Blog

Five Things to Remember For Your NF Walk

on Wednesday, 28 January 2015. Posted in Blog

14994489349 cb694bfbc4 zPlanning an NF Walk is fun, chaotic, stressful and joyful. Throughout the entire process, members of the Children's Tumor Foundation team are available to answer questions, brainstorm ideas, and offer support.

We asked Kim Robinson, Los Angeles NF Walk Co-Chair, for her top 5 best tips to make a Walk successful.

Research supported by a Young Investigator Award reveals one reason brain tumors are more common and more harmful in men than in women

on Monday, 26 January 2015. Posted in Foundation News & Events, Blog

Sun Tao PhotoFunded in part by a 2012 Young Investigator Award, Tao Sun, PhD, completed a study in Dr. Joshua Rubin's laboratory at Washington University with a great potential to advance current understanding of tumor forming processes related to NF1, and may also provide useful insights into the basis for sex difference in other human diseases. Dr. Sun and colleagues found that retinoblastoma protein (RB), a protein known to reduce cancer risk, is significantly less active in male brain cells than in female brain cells in a mouse model of brain cancer. Dr. Sun's finding may explain why brain cancers are more common in men than in women and it holds tremendous potential to advance our understanding in human cancer formation and treatment.

Call for Applications to the 2015 Francis S. Collins Scholars Program in Neurofibromatosis

on Tuesday, 06 January 2015. Posted in Foundation News & Events, Blog

NF1-Collins Poster-2015The Neurofibromatosis Therapeutic Acceleration Program (NTAP) is now accepting applications for the Francis S. Collins Scholars Program in Neurofibromatosis Clinical and Translational Research. The Collins Scholars program brings together a community of exceptionally well-trained clinician scientists who will be leaders in the field of NF1 research.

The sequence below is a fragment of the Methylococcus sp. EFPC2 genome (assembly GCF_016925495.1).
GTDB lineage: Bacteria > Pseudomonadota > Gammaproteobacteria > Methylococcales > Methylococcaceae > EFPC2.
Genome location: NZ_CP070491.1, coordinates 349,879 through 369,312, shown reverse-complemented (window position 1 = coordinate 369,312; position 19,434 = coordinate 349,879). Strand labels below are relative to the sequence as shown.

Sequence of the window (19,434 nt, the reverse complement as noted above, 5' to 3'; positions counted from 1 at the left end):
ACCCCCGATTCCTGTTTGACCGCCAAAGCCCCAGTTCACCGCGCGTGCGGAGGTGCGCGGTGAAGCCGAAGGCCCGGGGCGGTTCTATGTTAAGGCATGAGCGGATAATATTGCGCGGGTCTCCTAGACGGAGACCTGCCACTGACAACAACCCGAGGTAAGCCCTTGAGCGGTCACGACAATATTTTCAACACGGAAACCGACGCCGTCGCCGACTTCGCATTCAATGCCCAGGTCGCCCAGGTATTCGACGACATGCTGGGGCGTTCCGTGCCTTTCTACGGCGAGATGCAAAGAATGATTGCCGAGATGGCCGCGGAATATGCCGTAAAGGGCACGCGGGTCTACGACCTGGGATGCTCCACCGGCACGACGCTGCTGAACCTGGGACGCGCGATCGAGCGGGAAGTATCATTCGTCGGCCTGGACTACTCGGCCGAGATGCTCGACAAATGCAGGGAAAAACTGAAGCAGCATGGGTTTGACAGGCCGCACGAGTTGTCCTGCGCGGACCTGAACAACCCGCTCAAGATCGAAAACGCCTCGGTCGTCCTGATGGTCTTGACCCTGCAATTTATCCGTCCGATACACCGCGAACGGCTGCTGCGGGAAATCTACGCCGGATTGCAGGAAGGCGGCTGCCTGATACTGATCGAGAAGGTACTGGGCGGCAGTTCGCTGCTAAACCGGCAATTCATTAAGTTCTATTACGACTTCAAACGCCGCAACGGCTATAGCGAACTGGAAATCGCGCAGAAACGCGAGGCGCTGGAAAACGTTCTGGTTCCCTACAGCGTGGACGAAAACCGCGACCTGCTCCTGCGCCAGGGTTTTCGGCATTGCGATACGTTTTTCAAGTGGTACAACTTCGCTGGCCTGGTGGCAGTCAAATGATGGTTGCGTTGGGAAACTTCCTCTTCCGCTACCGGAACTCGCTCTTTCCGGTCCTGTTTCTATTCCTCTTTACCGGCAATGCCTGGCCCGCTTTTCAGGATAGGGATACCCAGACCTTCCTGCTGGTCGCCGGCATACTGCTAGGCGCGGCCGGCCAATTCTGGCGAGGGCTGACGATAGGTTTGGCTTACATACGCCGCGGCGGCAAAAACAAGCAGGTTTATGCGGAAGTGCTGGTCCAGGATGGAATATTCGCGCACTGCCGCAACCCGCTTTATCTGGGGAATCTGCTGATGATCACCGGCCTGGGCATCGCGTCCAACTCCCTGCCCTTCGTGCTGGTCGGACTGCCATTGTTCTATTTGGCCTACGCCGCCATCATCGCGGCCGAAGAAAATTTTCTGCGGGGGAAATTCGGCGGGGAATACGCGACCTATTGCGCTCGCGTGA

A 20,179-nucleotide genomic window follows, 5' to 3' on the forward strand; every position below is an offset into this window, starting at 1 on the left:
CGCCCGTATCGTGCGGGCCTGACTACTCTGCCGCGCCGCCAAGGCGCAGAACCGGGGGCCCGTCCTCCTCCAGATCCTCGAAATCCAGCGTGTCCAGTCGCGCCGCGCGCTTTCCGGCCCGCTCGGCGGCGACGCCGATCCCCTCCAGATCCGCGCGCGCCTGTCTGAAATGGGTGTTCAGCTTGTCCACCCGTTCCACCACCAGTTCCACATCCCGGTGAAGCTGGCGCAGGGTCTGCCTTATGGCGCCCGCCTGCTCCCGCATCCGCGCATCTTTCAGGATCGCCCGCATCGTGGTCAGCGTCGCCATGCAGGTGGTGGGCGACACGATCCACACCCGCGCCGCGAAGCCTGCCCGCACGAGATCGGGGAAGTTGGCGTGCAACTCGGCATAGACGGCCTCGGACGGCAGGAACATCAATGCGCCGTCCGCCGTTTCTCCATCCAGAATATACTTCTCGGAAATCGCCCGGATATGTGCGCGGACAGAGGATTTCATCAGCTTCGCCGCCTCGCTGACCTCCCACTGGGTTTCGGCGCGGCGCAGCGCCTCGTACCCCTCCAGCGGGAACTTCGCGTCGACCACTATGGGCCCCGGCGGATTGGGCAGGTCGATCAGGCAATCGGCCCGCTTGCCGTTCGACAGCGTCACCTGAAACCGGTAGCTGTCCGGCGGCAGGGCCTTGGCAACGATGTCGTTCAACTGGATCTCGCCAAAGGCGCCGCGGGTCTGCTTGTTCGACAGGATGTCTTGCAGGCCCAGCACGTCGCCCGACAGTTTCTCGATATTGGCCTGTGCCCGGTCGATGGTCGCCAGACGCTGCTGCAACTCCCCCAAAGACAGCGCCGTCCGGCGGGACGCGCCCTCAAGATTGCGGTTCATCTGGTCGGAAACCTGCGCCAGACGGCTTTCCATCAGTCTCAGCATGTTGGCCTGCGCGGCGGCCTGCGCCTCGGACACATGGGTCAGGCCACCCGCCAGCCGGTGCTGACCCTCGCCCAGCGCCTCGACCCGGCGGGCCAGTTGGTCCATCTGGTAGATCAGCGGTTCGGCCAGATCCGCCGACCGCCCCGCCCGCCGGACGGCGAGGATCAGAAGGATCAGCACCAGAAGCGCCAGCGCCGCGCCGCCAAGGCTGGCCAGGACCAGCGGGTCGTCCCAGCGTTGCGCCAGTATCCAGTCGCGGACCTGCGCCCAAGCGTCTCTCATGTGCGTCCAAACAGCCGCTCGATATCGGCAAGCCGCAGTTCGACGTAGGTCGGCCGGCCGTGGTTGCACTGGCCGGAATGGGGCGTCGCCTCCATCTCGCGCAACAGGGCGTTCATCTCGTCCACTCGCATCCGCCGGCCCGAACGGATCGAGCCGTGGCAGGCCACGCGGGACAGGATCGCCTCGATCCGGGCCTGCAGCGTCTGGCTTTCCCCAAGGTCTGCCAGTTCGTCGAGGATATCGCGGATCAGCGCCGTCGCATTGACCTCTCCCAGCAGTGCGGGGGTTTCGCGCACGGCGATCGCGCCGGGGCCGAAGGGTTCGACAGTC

Explicitly designed to attract talent of the highest order to the field of NF1 research and to foster life-long commitment to this syndrome, the program invests in its scholars by providing formal training in the discipline of clinical translational science, the time to develop the skills appropriate for their research, exposure to translational research programs in government, academic, and industry environments and training in the care of patients with NF1.

Meet NF Champion Katherin Sabbagh!

on Monday, 29 December 2014. Posted in Blog

CTF-H4H 2014 FB Profile Square KatherinAt this time of year, children all over the world search through catalogs, peer into store windows and compile a list of gifts they hope to receive during the holiday season. Bikes, dolls, chemistry kits and video games top the lists of so many children.

Our NF Heroes have additional hopes: less chemotherapy, fewer doctors' appointments, reduced tumor size. At the Children's Tumor Foundation, we are working relentlessly to fulfill that hope.

This holiday season, we asked some NF Heroes and Champions to share their story, their hope for the holidays, and thoughts for the coming year.

Meet NF Champions Ken Janik and Erica Givens!

on Monday, 22 December 2014. Posted in Blog

CTF-H4H 2014 FB Profile SquareV6 KenEricaAt this time of year, children all over the world search through catalogs, peer into store windows and compile a list of gifts they hope to receive during the holiday season. Bikes, dolls, chemistry kits and video games top the lists of so many children.

Our NF Heroes have additional hopes: less chemotherapy, fewer doctors' appointments, reduced tumor size. At the Children's Tumor Foundation, we are working relentlessly to fulfill that hope.

This holiday season, we asked some NF Heroes and Champions to share their story, their hope for the holidays, and thoughts for the coming year.

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